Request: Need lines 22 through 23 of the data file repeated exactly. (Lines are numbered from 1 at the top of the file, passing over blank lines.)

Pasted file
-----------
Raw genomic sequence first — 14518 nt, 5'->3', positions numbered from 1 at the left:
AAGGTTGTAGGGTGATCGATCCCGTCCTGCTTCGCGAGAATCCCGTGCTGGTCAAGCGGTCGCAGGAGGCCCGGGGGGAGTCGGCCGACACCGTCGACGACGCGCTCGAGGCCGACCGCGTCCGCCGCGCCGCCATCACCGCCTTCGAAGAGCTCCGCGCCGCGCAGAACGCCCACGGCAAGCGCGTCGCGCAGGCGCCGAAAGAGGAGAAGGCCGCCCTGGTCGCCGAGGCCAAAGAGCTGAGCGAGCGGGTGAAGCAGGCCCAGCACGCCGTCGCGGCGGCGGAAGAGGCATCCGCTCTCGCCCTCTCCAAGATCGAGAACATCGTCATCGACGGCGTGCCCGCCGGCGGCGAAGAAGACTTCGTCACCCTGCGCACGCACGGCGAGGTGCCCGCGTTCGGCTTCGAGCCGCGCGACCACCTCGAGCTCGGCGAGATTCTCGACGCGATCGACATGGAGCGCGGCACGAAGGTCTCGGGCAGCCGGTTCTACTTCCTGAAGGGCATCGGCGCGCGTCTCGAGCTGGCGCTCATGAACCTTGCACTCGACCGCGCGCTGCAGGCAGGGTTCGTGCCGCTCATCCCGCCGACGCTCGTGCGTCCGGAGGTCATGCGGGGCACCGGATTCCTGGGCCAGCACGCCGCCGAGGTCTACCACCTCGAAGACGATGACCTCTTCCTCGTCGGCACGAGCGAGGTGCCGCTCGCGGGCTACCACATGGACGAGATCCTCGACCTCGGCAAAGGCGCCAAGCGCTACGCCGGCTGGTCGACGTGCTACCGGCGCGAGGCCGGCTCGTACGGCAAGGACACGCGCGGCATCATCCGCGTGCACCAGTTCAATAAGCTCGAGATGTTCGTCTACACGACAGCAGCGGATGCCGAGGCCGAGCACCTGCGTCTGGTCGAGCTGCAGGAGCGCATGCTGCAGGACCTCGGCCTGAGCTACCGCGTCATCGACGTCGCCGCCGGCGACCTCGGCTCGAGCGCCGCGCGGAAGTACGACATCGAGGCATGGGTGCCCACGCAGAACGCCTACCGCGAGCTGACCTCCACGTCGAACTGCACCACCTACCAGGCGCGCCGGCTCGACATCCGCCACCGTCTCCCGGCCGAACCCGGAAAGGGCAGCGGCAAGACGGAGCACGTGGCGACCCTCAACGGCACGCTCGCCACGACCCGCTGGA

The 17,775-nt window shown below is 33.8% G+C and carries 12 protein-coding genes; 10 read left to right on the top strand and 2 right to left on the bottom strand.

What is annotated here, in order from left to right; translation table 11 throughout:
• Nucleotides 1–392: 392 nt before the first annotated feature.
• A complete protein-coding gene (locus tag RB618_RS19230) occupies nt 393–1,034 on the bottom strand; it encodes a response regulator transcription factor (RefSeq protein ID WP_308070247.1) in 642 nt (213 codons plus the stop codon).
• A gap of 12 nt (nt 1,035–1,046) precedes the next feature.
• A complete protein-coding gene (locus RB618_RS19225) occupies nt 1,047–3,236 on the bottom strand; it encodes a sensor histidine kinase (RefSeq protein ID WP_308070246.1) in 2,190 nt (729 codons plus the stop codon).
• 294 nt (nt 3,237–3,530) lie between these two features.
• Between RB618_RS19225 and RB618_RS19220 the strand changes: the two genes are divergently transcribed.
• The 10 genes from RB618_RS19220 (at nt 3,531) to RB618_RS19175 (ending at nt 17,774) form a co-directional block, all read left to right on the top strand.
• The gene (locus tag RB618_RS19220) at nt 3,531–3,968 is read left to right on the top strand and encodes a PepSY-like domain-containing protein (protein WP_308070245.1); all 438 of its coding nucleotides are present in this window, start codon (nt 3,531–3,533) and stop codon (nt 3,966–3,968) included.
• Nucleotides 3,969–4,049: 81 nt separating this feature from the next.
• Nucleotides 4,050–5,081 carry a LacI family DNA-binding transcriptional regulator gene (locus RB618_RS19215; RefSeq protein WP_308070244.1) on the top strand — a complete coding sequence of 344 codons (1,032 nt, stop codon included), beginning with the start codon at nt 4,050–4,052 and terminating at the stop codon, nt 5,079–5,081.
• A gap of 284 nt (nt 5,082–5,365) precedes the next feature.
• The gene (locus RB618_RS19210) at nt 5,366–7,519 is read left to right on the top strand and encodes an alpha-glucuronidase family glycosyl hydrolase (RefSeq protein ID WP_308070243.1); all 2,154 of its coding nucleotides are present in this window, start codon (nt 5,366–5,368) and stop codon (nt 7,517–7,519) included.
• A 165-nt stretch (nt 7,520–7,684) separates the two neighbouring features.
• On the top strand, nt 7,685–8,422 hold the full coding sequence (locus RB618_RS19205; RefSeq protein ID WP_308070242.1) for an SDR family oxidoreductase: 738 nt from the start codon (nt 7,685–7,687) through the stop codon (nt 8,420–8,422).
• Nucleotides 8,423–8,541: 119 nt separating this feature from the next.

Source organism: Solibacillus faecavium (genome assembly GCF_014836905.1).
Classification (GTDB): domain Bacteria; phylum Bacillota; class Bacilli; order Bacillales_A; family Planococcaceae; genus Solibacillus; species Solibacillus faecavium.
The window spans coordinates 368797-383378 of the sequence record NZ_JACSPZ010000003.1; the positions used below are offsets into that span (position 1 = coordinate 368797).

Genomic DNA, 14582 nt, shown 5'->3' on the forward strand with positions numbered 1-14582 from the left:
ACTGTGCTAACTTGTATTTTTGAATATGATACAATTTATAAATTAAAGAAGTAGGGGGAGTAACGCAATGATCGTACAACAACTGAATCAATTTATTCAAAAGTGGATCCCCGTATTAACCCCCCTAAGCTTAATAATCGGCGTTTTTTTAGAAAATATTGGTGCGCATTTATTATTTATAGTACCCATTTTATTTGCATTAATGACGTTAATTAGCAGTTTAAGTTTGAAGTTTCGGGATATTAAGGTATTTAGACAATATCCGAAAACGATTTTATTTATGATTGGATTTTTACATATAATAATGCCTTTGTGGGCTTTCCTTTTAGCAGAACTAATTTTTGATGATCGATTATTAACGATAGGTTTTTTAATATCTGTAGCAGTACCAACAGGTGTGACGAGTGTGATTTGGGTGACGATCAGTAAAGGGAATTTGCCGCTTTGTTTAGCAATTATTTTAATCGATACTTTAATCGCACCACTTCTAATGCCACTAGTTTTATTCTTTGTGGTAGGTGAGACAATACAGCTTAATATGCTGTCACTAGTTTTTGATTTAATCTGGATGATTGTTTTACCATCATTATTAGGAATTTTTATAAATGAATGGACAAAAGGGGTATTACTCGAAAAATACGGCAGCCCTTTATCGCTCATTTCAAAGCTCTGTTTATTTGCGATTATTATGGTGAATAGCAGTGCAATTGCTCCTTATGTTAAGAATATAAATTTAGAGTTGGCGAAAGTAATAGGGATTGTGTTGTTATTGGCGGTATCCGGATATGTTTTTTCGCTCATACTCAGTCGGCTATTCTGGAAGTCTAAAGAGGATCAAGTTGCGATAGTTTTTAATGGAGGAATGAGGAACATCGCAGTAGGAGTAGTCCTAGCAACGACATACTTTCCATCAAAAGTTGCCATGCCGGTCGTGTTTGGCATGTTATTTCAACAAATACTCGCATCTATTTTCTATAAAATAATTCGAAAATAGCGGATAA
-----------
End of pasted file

The window spans coordinates 368797-383378 of the sequence record NZ_JACSPZ010000003.1; the positions used below are offsets into that span (position 1 = coordinate 368797).

Genomic DNA, 14582 nt, shown 5'->3' on the forward strand with positions numbered 1-14582 from the left: